includes many greats throughout history like Paula Scher, Jessica Walsh, Tibor Kalman, Ken Garland, and Experimental Jetset just to name a few. The show was originally curated by Milton Glazer and Mirko Ilic in 2005 in conjunction with George W Bush’s second inauguration and shown at SVA in New York. We thought that —

due to the current political climate — the theme was extremely relevant so we reformatted the show and included some new pieces past and present — in doing so Civilization became a co-curator. Walking through the show and looking at so many amazing examples throughout history you realize one really important thing —

that design is powerful, it makes things happen. And I think that in a time where so many are feeling powerless, unheard, and undervalued, more and more people are going recognize the power of design and use it to transform the world around them in a positive way. —

Gabriel Stromberg is the co-founder and creative director of Civilization. He founded the firm in 2012 with Michael Ellsworth and Corey Gutch. Civilization Design Lectures Series Beyond This Point Podcast builtbycivilization.com designlectur.es beyondthispoint.design


B/W ANALOGUE PHOTOGRAPHY SHOW

Anne-Sophie Landou, keeping it light, asked our Chronotope photographers to share a little morsel about themselves. Her questions: 1\ How old are you? Where do you live and what do you like about that place? What are your job and hobbies? 2\ How did you get into photography? Why did you choose this artistic medium? How important is photography in your life? 3\ If you were: a song / a city / a color / an animal / something to eat? 4\ Why choosing black and white over color? Do you think it has its own artistic language?


ALEKSEY MYAKISHEV MOSCOW, RUSSIA


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1\ I am 45 years old and I live in Moscow. I like the energy this big city gives me for my work. I have been working in press photography for 20 years now. Sports, music, and books are my hobbies. 2\ After enrolling the army, I was determined to be a press photographer. I began to take pictures during the USSR era, at the children’s photography studio. I enjoy portraying people, along with their atmosphere. Photography is in almost every part of my life. Even when I’m resting, the camera is always with me. I can’t imagine my life if I hadn’t chosen this job. It is my lifestyle, my way of freely expressing my feelings and thoughts, while learning new places and people. Photography showed me a whole new world that had been hidden from me. 3\ Boris Grebenshikov “Adelaida” / Vyatka / green / a dog / a fish pie 4\ I’m always asked this kind of question. In my opinion, black and white expresses the essence of what you want to say: the story, the form; but it also leaves the viewer material to think. Besides, I am attracted by the process and by being able to print my pictures.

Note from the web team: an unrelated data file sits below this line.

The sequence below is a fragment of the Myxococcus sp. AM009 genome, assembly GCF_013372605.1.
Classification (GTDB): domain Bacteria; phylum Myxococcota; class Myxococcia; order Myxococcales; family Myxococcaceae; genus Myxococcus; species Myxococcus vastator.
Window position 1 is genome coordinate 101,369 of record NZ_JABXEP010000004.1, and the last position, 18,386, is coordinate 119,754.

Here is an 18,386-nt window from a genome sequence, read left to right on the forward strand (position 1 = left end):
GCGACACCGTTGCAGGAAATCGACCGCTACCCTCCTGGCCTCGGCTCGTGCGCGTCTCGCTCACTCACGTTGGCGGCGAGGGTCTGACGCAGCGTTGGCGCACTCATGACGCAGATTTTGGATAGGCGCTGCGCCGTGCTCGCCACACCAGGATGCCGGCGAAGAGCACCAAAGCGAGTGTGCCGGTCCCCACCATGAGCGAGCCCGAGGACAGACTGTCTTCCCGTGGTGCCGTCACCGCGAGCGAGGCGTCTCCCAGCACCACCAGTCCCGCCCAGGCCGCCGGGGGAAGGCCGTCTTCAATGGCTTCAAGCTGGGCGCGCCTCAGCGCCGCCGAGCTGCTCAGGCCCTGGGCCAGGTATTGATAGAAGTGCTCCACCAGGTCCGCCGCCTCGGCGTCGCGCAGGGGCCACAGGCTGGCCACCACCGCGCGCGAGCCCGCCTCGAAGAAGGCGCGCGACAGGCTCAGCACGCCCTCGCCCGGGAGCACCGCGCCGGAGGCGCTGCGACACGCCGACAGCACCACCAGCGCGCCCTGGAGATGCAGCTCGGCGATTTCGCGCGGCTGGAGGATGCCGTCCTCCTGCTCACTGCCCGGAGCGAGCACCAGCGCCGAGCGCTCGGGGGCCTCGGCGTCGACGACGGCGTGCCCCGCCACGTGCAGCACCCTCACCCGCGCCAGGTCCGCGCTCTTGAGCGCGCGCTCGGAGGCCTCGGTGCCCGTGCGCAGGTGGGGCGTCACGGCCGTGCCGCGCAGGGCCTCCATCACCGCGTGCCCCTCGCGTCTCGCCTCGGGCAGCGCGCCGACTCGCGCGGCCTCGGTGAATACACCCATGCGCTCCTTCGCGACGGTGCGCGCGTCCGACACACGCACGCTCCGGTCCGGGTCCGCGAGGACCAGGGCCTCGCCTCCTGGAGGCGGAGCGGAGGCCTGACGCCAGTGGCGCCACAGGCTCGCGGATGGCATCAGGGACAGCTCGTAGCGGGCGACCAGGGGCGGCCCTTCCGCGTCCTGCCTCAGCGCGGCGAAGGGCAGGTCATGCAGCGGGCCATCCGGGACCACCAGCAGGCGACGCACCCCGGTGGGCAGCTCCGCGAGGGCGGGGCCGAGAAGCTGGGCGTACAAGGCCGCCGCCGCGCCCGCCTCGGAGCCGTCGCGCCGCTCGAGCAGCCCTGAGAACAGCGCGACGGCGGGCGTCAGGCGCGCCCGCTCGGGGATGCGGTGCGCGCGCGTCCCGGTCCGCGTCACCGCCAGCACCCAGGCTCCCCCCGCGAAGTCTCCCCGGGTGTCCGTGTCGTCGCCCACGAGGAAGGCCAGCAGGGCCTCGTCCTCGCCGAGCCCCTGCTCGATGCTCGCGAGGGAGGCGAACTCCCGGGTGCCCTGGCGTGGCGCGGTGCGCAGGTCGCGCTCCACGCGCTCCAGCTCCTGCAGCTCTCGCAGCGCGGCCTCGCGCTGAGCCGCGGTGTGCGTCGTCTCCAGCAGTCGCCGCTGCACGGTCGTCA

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JUNKU NISHIMURA YAMAGUCHI, JAPAN


1\ I am 49 years old. After working in big cities for 18 years, I moved back to my home village 5 years ago, a coal mine at the west of Hiroshima. I am currently working as a season manual labor in forests and farms which allows me to photograph local folks. I make my own rice. 2\ Back in high school, I found a biography of a Japanese war photographer, Kyoichi Sawada (Vietnam War) at the library. From this moment I wanted to be a war photographer. Well, it’s kind of a young man’s longing without deep thinking. Later I got get involved in Djing so my that longing got fade out; then I got a permanent job of cement maker but I still got this frustration that got bigger. Meanwhile, I read Sawada’s biography again and I got a Leica camera that he loved. I started to show my pictures in my favorite bars and noticed that I was already less frustrated. People said I became a good attitude drunker. This feeling still remains… it’s so important for my soul you know.

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3\ Song I wish by Stevie wonder City The Barbès hood in Paris, the Barcelona’s Raval, East Harlem–NYC, or Koza in Okinawa Color Deep blue Animal Black sheep Something to eat Crab Hey, last one is just my fav , hahaha :)